Relaxing in the Larder House in Southbourne, local musician Timo (Timothy) Peach appears perfectly at home drinking his flat white coffee, sporting a mid-length haircut, blacked-out sunglasses and a sharp blazer and jeans combo, the quintessential creative.
The Bournemouth born and bred musician took time out of his hectic schedule as a producer, composer, business owner of his own production company MOMO and graphic designer, to have a hilarious and rather unconventional chat with BHbeat.com about his career, the Bournemouth Music Scene and his latest venture: ‘The MOMO:TEMPO Electro Pops Orchestra’.
The event this Sunday, ‘Tell and Show with MOMO’, what actually is it?
It’s like a whole festival in an evening. As the show evolves you’ll see more theatre bits thrown in, costumes and things, but it’s a great way to shout about what talent we have down here. I’m very excited because it’s the first time we’ve got the band out in Bournemouth. We’ve got a three part horn section, live drums, me and the laptop and also live percussion and some real talent on stage not me I hasten to add [laughs] I’m just going to be messing about at the front which is tremendous! It’s all stuff from the album, ‘The Golden Age of Exploration’, very groovy, big noises. A lot of people will sit through the set and they’ll be left reeling and not knowing what just happened.
Do you like playing live?
I love getting lost in the tunes, sometimes it’s spoken and sometimes I’m belting it out in a very camp way. It’s a very raw thing and a lot of fun. I love atmosphere and vibes so re-creating that live is always a challenge.
How would you define your music?
Broadly it’s kind of quirky electro pop. Pop because there are bits that you can whistle in the bath but it is definitely from the school of dance music.
So who or what is MOMO:TEMPO?
MOMO:TEMPO is me essentially. It is my music outlet and we expand the name to sound ever so showy and dramatic so the MOMO:TEMPO Electric Sound Orchestra is essentially the band involved. I also do a bit of music for film and TV. We currently have a cooking show in Australia, and it was a chance to do some summery tunes.
Are you from the local area?
I grew up in Bournemouth and studied at the Arts Institute, and then chased my soon-to-be wife up to the Midlands and I had to lie to get onto the course! I knew I would because they asked why I had chosen to go to Leicester Polytechnic. And I had to say something about it being a marvellous subject. In the end I came out with a degree and a better creative head, so it all worked out. After that, I fell into a graphic design job on a gardening magazine. I hadn’t expected to become a magazine designer but it taught me a lot about editorial design.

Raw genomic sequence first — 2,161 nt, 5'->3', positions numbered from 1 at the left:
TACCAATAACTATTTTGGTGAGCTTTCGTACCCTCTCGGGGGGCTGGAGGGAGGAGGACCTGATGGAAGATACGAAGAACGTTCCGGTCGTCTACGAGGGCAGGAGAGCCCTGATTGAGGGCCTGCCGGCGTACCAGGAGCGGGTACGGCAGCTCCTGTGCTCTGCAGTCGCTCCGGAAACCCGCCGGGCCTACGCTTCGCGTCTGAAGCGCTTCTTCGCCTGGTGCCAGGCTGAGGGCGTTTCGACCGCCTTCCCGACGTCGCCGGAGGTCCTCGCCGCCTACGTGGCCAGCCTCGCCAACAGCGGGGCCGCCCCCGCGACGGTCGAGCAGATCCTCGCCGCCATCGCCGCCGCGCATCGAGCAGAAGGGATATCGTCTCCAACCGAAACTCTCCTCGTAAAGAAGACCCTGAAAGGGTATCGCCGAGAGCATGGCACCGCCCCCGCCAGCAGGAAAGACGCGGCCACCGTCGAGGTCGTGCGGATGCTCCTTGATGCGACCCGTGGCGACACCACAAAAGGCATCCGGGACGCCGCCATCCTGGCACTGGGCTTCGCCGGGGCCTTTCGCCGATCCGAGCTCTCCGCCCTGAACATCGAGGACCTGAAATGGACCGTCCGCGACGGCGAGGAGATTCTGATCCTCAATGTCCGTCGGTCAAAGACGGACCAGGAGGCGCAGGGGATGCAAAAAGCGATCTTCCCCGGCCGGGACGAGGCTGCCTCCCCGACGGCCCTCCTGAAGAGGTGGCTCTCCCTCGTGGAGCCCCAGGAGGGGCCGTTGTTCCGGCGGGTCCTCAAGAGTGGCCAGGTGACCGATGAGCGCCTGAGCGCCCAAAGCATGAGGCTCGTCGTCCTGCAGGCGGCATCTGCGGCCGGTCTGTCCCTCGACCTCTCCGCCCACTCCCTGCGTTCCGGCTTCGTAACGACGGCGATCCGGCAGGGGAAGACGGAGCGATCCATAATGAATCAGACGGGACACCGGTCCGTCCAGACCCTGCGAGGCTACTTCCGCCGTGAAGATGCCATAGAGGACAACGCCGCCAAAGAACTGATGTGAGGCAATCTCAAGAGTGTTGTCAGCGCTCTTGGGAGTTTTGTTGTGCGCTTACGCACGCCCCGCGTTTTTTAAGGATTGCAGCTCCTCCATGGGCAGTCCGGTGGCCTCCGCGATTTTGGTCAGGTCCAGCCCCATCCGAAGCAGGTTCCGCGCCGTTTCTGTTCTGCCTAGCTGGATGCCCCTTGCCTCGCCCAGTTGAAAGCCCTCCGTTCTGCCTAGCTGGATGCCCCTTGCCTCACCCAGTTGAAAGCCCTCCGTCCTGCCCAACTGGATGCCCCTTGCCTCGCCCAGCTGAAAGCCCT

Where did the love for electro music come from?
I was always exposed to music because my parents were opera singers. They had a whale of a time in the late sixties touring America, so as a kid, music was everywhere. I fell in love with electro as a young teenager and then the light only went on about making music when I was 16 heading off to Art College. It’s been my guiding light creatively ever since. I love groovy music from around the world. I particularly like Middle Eastern music, as well as classical, dance, funk; it’s in my basic wiring.
What’s the next step for MOMO:TEMPO?
I’m aiming to do the new album in six months starting at the end of the summer so hoping to have a new single out by the end of the year.
What do you think of the Bournemouth music scene?
My suspicion is that there’s a lot of music out there that people just aren’t aware of. We’ve all got to join in with re-educating ourselves. There’s a lot going on out here it’s just not in people’s minds. That’s what I want to do, pull it together and create a bit of mass, its crucial to Bournemouth’s brand as entertainment in this town isn’t just tribute acts, it’s creative. We need to convince people and then they’ll start to expect it.
Would you ever move away from Bournemouth?
We’ve long joked for purely cosmetic reasons that it’s high time we had that job in Paris for a couple of years. I love travel but I love Bournemouth as a place to come home to or look out at the world from. Everywhere from Southampton to Dorchester is sort of my back yard, I see it all as one area and I love it. I love coming to the Grove, and end up in the Ludo Lounge quite often. The Boat House is great, I’m a real fan of Christchurch actually; I like the laid back vibe.
What would be your advice for budding artists?
My advice would be stuff that wouldn’t give you quick success, be creative and be true to yourself. The best thing you can do is be confident and find out what your natural personality and sound is because that’s the only way you will be noticed.